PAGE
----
Let’s just say that if you’re able to mull over your downpayment options, you are in a privileged financial position indeed. Will your cash be put to good use? Here we’ll take a deeper look.
In Singapore, nothing is more divisive than the topic of CPF and the merits (and repercussions) of its usage, particularly when financing your property purchase.
There’s those who are all for using our CPF Ordinary Account (OA) to take care of the deposit and subsequent loan repayments. After all, isn’t that what it’s meant for?
Then there’s the opposing camp, the ones who would rather leave their CPF alone and grow their CPF savings over time with the magic of compound interest.
Note that in this article we’re only looking at the downpayment, not the mortgage repayment. Which side of the fence are you on? If you’re undecided, let’s dive in.
How much is the downpayment for an HDB flat anyway?
The amount you’re required to pay depends on the type of loan. If you are taking on a HDB concessionary loan, you are required to make a downpayment of 10per cent of the purchase price or valuation, whichever is higher.
If you are taking on a bank loan instead, you’ll need to make a higher downpayment that consists of 25 per cent of the purchase price or valuation, whichever is higher.
Of this 25 per cent, at least 5 per cent of the downpayment must be made in cash while the remaining 20 per cent can be paid via CPF savings in your OA or cash (or a combination of the two).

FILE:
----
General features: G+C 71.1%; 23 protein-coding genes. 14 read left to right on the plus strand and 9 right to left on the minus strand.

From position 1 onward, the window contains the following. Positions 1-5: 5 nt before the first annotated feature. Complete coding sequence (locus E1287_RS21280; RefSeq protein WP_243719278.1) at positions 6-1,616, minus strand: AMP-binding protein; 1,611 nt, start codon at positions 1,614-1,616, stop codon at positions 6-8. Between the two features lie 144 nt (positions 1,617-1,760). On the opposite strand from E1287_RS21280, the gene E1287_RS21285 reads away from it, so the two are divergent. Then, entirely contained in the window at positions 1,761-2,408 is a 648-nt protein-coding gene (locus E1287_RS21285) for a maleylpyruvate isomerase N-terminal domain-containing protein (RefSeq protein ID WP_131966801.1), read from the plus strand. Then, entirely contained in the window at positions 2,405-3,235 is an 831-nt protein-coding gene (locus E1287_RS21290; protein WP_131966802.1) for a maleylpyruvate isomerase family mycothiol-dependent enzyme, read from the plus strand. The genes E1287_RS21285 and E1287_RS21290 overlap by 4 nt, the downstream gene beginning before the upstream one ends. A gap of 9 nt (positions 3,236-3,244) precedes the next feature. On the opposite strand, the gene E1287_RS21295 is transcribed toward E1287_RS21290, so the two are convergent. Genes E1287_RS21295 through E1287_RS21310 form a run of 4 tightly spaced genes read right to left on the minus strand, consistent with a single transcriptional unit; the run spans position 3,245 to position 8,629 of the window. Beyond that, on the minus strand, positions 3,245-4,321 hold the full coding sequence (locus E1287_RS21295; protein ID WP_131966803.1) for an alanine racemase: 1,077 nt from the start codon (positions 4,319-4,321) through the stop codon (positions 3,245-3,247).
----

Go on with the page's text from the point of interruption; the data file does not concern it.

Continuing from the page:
Let’s illustrate this with an example. Say you just got married and are looking to buy a 5-room flat valued at $423,000.
Cost of downpayment:
- For HDB loan = $423,000 x 10 per cent = $42,300
- For bank loan = $423,000 x 25 per cent = $105,750 (of which 5 per cent or $21,150 must be paid in cash)
Now looking at these figures, it could seem a little harrowing to be paying that much in cold hard cash. However, accumulating enough savings to pay the downpayment for an HDB flat is definitely achievable, particularly if you’re in a double income household and are in a good place financially (no debts, no existing loans).
Keep in mind that when buying an HDB flat, the downpayment is only one part of the equation.
Breakdown of payment:
Downpayment + Buyer’s Stamp Duty + Conveyancing Fees + Remaining Purchase Price of the Flat (repaid via installments on a monthly basis)
On paying downpayment with cash
|More of your CPF is untouched, able to transfer OA to SA for higher interest||Wipe out a huge portion — if not all — of your current retirement savings|
|Avoid accrued interests on the downpayment amount||Transferring OA to SA can’t be reversed|
|Higher likelihood of positive cash sale||Less cash on hand for other expenses i.e. renovation, property taxes and mortgage repayments, among others|
Following the example earlier, let’s assume that you choose to take up an HDB loan. By paying the 10 per cent downpayment in cash, that leaves $42,300 in your CPF OA to earn a base interest of 2.5 per cent p.a. In 10 years’ time, the accrued interest amount alone will snowball to:
$42,300 x 2.5 per cent p.a. x 10 years = $10,575